Even for Bush-supporting Republicans like me, it is difficult to know if we are doing the right things for Iraq. "Stay the course, get out now, another Vietnam, finish the job." A lot of conflicting information and the media's doom and gloom reporting makes it confusing to know what is right and what is wrong. Top that with an Iraqy army / police force that is confused about its own moral ties and you have a big mess. How do you begin to re-program thousands of years of religious beliefs?
I don't know what the morale of our soldiers is like over there. In fact, most days I think the American public forgets that there is a war. We hear the 2 minute blurb on the news of how many people were killed by a suicide bomb today, and then we go on with our "morning coffee, get to work, running the kids around, why did Britney Spears cut her hair" days. The American public needs a call to action - and not from the likes of Hillary Clinton - who seems to have forgotten that she too thought there were weapons of mass distruction.
I also came across a touching photo and article and have attached it below for you to read. Seems that some people know why we are there.
This amazing picture has drawn a lot of comments from readers of the Nashville paper, The Tennessean. See Jay's letter below.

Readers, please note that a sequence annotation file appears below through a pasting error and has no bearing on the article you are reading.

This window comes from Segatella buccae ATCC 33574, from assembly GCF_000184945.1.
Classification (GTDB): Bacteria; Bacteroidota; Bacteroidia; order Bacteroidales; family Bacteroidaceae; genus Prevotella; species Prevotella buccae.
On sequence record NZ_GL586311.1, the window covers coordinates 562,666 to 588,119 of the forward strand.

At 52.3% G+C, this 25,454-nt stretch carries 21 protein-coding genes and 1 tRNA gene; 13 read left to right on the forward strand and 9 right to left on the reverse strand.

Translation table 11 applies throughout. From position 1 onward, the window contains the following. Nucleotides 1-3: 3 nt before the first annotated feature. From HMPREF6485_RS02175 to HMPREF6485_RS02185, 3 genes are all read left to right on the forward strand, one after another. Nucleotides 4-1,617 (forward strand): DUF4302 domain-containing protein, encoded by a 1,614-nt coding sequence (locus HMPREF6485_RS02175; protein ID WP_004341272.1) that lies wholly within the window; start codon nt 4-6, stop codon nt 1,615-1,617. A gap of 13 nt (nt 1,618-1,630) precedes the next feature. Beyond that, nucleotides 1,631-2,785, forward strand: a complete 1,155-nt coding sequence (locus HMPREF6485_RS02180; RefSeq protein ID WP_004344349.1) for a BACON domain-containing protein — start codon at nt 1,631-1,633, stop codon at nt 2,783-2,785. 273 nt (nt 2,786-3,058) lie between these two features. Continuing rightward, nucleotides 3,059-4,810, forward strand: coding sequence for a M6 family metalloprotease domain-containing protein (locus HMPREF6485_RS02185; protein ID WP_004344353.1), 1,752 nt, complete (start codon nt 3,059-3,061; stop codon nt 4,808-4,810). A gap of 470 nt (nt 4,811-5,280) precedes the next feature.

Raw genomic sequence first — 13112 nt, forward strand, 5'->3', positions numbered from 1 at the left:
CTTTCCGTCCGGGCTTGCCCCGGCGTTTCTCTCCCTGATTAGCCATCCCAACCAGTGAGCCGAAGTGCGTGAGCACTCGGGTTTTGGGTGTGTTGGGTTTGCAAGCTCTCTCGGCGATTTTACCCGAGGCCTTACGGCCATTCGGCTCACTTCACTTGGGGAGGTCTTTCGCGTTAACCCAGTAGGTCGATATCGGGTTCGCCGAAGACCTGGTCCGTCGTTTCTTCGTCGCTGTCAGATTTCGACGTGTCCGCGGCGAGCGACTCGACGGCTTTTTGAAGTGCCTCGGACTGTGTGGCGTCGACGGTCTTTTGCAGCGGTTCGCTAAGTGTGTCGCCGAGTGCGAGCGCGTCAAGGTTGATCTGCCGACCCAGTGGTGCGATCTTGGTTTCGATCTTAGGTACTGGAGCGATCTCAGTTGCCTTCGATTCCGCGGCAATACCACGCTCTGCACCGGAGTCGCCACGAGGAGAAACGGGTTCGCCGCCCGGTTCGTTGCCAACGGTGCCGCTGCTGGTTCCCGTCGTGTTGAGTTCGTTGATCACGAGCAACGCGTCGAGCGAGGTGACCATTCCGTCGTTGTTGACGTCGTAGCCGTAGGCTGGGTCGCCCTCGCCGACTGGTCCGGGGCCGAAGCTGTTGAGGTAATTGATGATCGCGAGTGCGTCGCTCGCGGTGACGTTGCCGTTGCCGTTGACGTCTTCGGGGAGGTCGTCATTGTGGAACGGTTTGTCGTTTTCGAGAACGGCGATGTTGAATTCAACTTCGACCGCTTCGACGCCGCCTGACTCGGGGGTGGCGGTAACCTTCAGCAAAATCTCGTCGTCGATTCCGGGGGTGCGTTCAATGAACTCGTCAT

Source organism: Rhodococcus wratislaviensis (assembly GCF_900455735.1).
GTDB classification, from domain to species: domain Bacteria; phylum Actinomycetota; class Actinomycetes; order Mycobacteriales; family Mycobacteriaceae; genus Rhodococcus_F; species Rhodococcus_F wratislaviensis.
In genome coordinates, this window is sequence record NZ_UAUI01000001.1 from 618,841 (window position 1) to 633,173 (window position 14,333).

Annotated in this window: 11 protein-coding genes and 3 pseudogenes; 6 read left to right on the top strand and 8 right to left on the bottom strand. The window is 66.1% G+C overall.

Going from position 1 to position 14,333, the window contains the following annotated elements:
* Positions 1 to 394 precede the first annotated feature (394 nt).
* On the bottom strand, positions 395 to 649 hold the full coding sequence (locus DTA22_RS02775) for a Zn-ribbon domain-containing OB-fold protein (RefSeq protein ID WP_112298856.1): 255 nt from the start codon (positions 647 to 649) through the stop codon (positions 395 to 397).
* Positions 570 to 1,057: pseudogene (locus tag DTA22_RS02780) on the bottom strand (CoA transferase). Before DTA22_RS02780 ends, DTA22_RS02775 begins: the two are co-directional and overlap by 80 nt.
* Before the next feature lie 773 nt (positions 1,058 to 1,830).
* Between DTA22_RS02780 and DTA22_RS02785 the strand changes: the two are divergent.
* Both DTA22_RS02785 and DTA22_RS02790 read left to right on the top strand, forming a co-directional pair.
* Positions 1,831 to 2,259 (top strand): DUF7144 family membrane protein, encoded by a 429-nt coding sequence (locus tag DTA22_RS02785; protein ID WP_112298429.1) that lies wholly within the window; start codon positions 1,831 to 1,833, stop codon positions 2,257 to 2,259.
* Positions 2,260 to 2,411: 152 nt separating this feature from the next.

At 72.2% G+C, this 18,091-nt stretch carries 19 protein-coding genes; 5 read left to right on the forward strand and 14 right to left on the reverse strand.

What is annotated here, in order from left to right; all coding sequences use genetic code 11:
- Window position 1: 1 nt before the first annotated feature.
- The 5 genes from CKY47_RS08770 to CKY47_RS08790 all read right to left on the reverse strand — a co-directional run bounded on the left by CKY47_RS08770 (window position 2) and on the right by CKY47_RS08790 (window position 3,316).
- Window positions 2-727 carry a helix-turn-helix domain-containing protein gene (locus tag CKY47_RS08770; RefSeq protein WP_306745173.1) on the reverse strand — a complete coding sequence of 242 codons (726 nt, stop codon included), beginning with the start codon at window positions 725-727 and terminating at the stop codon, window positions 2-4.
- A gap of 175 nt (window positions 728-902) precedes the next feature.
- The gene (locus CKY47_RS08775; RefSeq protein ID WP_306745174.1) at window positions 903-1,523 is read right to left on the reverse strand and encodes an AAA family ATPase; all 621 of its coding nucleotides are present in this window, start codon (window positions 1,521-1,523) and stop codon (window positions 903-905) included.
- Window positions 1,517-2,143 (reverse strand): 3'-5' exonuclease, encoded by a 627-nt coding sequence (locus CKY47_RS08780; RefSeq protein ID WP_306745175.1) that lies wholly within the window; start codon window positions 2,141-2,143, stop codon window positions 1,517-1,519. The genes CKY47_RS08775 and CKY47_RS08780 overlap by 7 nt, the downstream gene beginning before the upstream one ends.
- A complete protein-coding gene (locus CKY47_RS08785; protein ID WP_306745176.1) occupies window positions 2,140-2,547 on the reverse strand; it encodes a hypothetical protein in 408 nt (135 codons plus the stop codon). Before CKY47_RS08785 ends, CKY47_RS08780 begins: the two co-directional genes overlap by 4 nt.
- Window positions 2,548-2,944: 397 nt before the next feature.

The Tennessean’s April 5 photograph of young Christian Golczynski accepting the American flag from Marine Lt. Col. Ric Thompson is one of the most moving and emotion provoking images I have ever seen.
I attended funeral services for Christian's father, Staff Sergeant Marcus Golczynski, on April 4, along with my six year-old son, dozens of Marines, and several hundred others who came to pay tribute to this fallen hero. As one would expect, many of your readers were touched by this incredible picture.
On April 9 you published two letters from those who have used this image as a basis to criticicize President Bush and the war in Iraq. These writers should know that Staff Sergeant Golczynski had previously served one full tour in Iraq. He wrote to his family, shortly before his death on March 27, that he had volunteered to do this a second time due to our deep desire to finish the job we started. We fight and sometimes die so our families don't have to.
Tragically, Staff Sergeant Golczynski had only two weeks remaining on his second tour. I look at the photograph of Christian every day. It is displayed prominently in our home. Our hearts ache for Christian and for all those who have lost loved ones in this controversial conflict. Our nation is at a historical crossroads. Do we call an end to the struggle in Iraq or press on? Staff Sergeant Golczynski eloquently told his son how he felt about giving up.
Perhaps there is a lesson for all of us in this man's life and the choices he made. He was undeniably a man of tremendous courage and conviction. America must now choose whether to complete the job. When I look at the face of Christian Golczynski, I am reminded that doing what is right is not always easy and doing what is easy is not always right. Christian's dad knew that too.
James Drescher, Franklin TN